Lessons for Study of the Health Effects of Oil Spills, Annals of Internal Medicine (American College of Physicians), August 23, 2010:
In this issue, the report... of health effects in fishermen who helped clean up the Prestige oil spill provides an opportunity to consider practices that will facilitate study of health effects among the 50 000 workers and others exposed during the 2010 Deepwater Horizon spill and future incidents.
Developing job- or task-exposure matrices that encompass the broad spectrum of clean-up activities will help epidemiologists more accurately estimate exposure. ...
Increasing evidence, largely from the Prestige oil spill, suggests that clean-up workers may also experience long-term respiratory effects and chromosomal damage.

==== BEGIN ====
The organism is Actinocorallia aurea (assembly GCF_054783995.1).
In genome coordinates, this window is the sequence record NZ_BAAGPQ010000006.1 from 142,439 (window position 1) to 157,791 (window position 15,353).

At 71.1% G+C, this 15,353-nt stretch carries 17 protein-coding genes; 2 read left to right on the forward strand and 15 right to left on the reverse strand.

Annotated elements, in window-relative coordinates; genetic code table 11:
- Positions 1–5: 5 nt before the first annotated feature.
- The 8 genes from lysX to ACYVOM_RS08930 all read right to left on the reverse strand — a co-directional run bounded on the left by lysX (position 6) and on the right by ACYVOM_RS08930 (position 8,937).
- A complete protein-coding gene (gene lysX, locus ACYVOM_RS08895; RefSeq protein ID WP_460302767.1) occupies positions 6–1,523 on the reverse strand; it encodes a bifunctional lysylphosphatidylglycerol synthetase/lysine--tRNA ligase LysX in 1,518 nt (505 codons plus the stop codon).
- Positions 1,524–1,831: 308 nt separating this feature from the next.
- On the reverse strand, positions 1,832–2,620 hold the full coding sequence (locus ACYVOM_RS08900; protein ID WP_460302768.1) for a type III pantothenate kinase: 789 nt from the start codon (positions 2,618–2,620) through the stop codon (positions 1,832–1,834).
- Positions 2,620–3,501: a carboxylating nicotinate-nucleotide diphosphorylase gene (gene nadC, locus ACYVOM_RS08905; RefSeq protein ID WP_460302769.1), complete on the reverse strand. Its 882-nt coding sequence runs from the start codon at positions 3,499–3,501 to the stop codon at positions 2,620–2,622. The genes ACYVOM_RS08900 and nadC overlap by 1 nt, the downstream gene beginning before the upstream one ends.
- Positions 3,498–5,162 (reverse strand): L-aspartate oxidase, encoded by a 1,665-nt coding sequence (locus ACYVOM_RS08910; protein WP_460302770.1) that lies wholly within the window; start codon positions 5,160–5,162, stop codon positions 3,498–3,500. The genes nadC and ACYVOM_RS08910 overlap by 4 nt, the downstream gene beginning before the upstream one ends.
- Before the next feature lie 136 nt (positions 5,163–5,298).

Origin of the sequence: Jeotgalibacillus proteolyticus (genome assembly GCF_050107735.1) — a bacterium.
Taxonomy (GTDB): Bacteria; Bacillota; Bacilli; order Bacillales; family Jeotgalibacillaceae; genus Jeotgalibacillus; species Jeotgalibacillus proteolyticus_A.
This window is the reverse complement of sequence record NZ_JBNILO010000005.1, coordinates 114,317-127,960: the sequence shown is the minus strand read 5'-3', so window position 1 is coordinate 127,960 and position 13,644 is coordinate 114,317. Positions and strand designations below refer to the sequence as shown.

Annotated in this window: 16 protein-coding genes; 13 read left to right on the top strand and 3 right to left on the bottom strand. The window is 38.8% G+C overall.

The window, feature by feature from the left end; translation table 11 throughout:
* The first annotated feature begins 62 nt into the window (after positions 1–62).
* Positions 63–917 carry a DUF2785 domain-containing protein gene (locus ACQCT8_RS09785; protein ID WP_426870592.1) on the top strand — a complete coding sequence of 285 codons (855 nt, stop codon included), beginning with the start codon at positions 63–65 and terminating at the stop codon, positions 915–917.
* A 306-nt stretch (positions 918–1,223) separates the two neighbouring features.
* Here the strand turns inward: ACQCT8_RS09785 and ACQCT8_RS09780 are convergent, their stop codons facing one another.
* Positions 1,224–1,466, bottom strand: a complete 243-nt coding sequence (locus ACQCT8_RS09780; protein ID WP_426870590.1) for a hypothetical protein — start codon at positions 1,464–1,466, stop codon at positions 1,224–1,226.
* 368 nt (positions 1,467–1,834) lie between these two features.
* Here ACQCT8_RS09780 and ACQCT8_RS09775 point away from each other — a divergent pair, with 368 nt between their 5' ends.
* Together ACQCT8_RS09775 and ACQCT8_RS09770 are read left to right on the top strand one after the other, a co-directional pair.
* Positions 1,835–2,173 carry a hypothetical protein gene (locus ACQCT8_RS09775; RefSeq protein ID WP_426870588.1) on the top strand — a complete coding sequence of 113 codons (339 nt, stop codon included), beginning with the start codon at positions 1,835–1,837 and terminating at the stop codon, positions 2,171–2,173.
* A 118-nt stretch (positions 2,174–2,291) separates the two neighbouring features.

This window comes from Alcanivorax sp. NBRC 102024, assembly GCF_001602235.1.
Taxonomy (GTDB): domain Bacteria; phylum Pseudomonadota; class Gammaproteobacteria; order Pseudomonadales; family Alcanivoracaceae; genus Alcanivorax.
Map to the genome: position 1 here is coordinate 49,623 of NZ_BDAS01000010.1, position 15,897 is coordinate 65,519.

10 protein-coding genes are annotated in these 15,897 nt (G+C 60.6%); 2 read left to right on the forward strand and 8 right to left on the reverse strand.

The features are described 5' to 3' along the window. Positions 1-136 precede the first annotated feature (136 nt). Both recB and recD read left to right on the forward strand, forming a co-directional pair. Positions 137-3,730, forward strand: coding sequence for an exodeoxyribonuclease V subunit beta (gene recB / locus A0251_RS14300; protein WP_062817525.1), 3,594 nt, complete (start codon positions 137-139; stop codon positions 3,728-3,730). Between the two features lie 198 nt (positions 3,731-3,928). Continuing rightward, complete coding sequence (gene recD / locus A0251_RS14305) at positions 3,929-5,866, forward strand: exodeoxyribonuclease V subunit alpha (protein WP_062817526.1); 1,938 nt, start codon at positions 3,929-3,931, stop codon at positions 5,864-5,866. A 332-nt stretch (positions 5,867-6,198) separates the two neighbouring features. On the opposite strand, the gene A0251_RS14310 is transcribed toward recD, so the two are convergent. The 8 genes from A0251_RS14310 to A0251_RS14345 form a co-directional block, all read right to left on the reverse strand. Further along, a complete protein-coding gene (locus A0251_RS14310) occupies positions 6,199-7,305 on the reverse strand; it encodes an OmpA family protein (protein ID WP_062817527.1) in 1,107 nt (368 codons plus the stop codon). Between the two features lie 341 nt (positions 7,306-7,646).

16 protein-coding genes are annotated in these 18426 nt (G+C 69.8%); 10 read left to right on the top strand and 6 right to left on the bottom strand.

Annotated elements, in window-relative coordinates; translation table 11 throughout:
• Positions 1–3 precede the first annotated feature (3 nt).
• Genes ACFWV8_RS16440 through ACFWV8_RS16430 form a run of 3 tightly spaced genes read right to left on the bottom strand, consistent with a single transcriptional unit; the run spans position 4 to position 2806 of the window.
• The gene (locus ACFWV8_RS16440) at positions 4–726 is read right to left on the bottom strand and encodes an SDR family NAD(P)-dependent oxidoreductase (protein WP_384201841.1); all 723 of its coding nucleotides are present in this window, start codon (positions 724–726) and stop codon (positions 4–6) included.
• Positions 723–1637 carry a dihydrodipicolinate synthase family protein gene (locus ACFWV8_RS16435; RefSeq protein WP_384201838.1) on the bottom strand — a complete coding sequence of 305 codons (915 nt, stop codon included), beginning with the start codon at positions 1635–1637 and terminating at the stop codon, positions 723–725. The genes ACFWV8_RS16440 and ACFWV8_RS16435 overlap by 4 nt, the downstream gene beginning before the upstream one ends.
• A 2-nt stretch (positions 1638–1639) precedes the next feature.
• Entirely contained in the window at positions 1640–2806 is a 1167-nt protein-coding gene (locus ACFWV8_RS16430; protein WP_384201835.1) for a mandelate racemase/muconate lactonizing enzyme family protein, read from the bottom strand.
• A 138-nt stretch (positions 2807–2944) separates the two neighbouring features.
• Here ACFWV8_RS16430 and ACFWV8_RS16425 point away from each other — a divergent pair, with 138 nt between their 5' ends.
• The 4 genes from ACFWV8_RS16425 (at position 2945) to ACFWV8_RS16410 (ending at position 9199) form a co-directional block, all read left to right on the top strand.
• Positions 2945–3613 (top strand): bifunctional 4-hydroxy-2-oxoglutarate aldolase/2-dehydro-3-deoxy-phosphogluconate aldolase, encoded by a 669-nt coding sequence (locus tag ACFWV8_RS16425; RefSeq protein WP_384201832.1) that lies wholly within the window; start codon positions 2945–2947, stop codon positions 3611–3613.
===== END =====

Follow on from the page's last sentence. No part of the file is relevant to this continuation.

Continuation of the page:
Studies in the Gulf of Mexico should investigate acute symptoms reported previously as well as delayed conditions such as cancer.
Leukemia, multiple myeloma, and melanoma are of particular interest, on the basis of evidence from occupational studies of petrochemical workers.
Evidence of genotoxicity and chromosomal damage from the Prestige spill demonstrates the importance of examining biomarkers, such as genetic, epigenetic, immune, and inflammatory alterations because some diseases, including cancer, have a long latency.
*The American College of Physicians (ACP) is a national organization of internists — physicians who specialize in the prevention, detection and treatment of illnesses in adults. ACP is the largest medical-specialty organization and second-largest physician group in the United States. Its membership of 130,000 includes internists, internal medicine subspecialists, and medical students, residents, and fellows.